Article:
I'm excited about the opportunity to gain confidence working with different players. Also I'm looking forward to more work on getting to game faster, as we began to do in 401, and getting a better sense of timing vis walk-ons and edits -- All things that I hope may be a matter of practice. I'm also interested in ways to change up the "landscape" of actors onstage, with movement, object work, being at different heights from others, etc.
I'm looking to integrate my fluidity of expression into my improv. Going beyond technique and really finding "myself" in scenes. Ease is the operative word. I think with ease will come discovery in the moment with less hassle or missed opportunities for saying yes.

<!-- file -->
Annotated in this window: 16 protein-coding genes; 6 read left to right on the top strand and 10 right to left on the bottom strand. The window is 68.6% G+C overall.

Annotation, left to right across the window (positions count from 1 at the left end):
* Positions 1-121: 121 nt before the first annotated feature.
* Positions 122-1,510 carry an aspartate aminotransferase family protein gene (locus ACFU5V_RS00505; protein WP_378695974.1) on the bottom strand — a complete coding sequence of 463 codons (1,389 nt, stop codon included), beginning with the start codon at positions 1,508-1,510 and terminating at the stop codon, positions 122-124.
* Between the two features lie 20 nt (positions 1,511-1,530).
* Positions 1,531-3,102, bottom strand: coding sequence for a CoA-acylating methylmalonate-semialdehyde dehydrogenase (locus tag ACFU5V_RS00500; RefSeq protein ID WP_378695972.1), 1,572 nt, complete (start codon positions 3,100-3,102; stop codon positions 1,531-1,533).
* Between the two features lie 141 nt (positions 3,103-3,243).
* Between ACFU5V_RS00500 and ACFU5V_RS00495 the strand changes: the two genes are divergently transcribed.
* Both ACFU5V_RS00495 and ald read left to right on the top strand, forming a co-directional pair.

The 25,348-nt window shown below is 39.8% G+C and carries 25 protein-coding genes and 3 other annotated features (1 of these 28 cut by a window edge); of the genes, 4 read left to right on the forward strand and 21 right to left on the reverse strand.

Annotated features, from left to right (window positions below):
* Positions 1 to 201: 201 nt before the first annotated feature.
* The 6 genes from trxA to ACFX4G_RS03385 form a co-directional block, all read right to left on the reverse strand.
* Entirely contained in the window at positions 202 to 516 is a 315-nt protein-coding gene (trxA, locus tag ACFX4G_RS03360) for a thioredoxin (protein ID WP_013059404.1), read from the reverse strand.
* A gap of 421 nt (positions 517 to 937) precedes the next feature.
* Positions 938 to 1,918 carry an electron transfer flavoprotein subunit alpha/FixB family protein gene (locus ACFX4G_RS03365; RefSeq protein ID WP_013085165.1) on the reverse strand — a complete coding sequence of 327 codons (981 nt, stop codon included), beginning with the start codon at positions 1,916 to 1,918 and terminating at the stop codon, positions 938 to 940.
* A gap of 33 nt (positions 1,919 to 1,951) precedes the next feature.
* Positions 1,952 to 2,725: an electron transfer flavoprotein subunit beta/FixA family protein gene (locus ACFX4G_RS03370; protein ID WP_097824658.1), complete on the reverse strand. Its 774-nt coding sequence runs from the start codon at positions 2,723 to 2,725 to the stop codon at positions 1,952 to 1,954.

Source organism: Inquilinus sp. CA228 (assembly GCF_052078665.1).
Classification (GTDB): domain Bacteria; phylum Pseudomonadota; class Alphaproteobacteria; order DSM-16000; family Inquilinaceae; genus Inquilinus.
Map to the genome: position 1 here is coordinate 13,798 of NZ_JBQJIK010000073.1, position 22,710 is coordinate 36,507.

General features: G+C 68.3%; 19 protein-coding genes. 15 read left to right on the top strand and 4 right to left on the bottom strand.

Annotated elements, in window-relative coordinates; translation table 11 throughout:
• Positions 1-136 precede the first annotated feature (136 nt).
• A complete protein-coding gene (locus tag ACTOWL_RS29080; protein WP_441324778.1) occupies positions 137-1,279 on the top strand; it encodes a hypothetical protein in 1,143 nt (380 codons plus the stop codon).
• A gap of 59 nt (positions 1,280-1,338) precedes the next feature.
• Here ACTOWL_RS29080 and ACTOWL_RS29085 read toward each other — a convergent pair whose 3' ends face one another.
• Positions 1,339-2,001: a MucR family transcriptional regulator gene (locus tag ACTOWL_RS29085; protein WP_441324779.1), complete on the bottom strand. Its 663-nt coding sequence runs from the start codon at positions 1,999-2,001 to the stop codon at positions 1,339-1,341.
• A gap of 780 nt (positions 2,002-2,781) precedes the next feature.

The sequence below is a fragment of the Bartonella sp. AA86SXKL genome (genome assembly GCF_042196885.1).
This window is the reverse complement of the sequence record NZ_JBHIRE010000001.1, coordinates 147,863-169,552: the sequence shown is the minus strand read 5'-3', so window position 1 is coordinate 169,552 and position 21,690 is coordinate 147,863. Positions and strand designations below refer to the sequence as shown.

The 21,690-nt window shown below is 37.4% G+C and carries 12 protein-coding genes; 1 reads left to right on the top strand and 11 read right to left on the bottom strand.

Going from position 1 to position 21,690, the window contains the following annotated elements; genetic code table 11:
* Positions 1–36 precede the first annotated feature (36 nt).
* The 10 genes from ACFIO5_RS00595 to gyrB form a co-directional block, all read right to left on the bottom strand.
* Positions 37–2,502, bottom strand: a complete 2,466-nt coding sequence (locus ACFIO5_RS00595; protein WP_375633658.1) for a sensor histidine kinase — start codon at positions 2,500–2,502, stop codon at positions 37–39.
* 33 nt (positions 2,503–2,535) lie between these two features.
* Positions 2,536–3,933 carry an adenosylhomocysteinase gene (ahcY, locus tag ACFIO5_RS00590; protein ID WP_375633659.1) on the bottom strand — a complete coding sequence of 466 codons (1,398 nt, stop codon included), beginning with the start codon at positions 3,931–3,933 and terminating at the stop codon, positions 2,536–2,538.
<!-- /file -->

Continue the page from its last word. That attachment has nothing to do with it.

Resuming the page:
I would add more to Steve Carrell’s comparison of improv and a game of chess. In chess, the opponent is a bad, low-energy, unsupported scene. The tiny moves in an improv scene are walk-ons, scene paintings, tag outs and cut-to’s. The chess pieces are fellow improvisers who work together as a team to achieve a common goal. And this leads to the ultimate goal: a fun, high-energy, group-supported scene which ends with a strong button. Checkmate.
For the chess metaphor to work, I need to see the opponent as the partner on the stage. Both people are working on a mutual checkmate. I want to have all the kings and queens and pawns thrown at me. That is part of the excitement but not for the win, more for the intrigue.